John Finucane tells IRA commemoration event that remembrance is a right for every section of society

Sinn Féin MP gives keynote speech at South Armagh Volunteers Commemoration amid criticism by DUP and Tánaiste

Remembrance is a right that should apply “without prejudice” to every section of the society, North Belfast Sinn Féin MP John Finucane has told a commemoration event for IRA volunteers.

More than 600 people gathered at the Mullaghbawn memorial for 24 republicans in South Armagh at the annual ceremony on Sunday afternoon, which has been at the centre of a row after it emerged Mr Finucane was giving the keynote speech.

Addressing the crowd, he spoke of how he was eight years old when loyalist gunmen burst into his family home in north Belfast and fired 14 shots at his father, the solicitor Pat Finucane, in front of him and his siblings in 1989.

His mother was shot once in the attack and survived.


Mr Finucane described his father’s loss and the “brutality of it” as “something that will never leave me, just as such loss will never leave anyone who ever experienced such a thing”.

“Throughout our campaign for truth and justice, I have been clear, repeatedly, that truth and justice is something which every person who has been impacted by our conflict deserves, and is entitled to, irrespective of whether those that inflicted the harm were loyalists, the British state or republicans,” he said.

“I have been consistent in this view, whether it be personally as a campaigner, professionally as a lawyer, or politically as the MP for North Belfast.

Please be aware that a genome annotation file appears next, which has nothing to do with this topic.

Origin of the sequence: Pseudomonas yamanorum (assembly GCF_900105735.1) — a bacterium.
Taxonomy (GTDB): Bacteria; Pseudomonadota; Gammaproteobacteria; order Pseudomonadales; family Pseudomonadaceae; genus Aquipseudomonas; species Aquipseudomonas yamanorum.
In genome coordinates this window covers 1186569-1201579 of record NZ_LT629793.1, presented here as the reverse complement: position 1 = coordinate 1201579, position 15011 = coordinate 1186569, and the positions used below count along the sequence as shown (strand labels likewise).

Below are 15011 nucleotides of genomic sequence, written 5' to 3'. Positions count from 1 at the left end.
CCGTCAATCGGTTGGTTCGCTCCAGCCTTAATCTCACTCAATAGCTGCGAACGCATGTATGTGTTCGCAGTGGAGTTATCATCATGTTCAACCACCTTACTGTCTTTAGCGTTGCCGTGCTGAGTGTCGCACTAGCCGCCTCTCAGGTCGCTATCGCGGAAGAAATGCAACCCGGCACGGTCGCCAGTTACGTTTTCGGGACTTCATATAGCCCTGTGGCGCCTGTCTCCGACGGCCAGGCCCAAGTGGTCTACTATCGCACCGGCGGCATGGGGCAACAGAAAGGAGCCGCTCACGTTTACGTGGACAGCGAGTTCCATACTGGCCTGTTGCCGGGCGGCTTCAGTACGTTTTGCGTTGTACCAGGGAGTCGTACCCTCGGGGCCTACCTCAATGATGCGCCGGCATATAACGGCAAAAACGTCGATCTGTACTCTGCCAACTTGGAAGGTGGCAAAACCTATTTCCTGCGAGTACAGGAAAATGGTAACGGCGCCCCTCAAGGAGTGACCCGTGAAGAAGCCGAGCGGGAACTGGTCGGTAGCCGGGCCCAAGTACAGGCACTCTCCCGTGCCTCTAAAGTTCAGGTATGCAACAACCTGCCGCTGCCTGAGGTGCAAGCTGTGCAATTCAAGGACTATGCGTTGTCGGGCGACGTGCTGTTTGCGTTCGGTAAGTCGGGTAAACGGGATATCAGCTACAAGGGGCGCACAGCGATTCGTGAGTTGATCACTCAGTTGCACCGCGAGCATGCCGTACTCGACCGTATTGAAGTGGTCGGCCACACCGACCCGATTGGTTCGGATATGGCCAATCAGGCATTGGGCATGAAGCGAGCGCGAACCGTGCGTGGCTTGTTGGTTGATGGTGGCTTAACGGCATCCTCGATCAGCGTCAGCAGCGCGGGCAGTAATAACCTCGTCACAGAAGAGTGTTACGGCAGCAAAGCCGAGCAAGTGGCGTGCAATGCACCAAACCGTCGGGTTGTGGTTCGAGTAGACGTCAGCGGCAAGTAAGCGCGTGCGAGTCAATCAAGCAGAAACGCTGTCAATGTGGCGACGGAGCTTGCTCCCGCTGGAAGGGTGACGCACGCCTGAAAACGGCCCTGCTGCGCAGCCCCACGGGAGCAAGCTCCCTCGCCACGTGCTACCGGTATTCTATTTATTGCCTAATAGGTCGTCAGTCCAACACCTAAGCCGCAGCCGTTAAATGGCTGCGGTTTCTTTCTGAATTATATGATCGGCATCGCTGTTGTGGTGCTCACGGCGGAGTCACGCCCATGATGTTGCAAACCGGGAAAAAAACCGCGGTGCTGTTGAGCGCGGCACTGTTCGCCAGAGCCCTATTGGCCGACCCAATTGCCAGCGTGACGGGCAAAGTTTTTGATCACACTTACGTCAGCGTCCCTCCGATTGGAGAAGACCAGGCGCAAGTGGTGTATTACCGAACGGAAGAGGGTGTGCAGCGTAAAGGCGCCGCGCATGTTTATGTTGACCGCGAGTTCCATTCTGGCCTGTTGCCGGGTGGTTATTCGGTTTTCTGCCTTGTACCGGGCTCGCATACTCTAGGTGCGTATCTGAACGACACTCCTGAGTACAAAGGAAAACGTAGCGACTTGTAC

“And I would like to expand on that belief for today. For just as truth and justice applies equally to everyone, so too does the right to remember, and the right to commemorate.”

He added that remembrance is a “time of mixed emotions for us all” but is “a right that should apply without prejudice to every section of the society which we now live in today”.

Earlier on Sunday, DUP deputy leader Gavin Robinson urged Mr Finucane to withdraw from the event and accused him of being a “hypocrite” in claiming to represent victims, saying that his presence at an IRA commemoration would “tarnish the memory of victims and their loved ones”.

“This should not be happening,” Mr Robinson told the BBC.

“When we consider the need to reconcile our communities that anybody, let alone a member of parliament and a victim, would go to a family fun day to show respect for terrorists, shows just how shallow some of the commitments about an Ireland for all are, that have been shared with us over the previous number of weeks.”

Sinn Féin branded the controversy as “distraction politics” led by the DUP amid the Stormont deadlock.

Tánaiste Micheál Martin has also criticised Mr Finucane’s decision to be part of the ceremony, which was billed as the South Armagh Volunteers Commemoration.

During his address on Sunday, the North Belfast MP cited commemorations for loyalists, the police and the British army, which he said “take place right across our society and are regularly attended by civic and political representatives”.

“And I will defend, without hesitation, their right to do so,” he said.

“There is nothing to celebrate in conflict, or in our difficult and painful past, but to commemorate those we have loved and lost is a right which everyone, including every single one of us gathered here today, is entitled to, and we do so with dignity and with pride.

“And while there are very different and often conflicting perspectives of the causes of conflict, conflict is thankfully now a thing of the past.”

Seanín Graham

Seanín Graham

Seanín Graham is Northern Correspondent of The Irish Times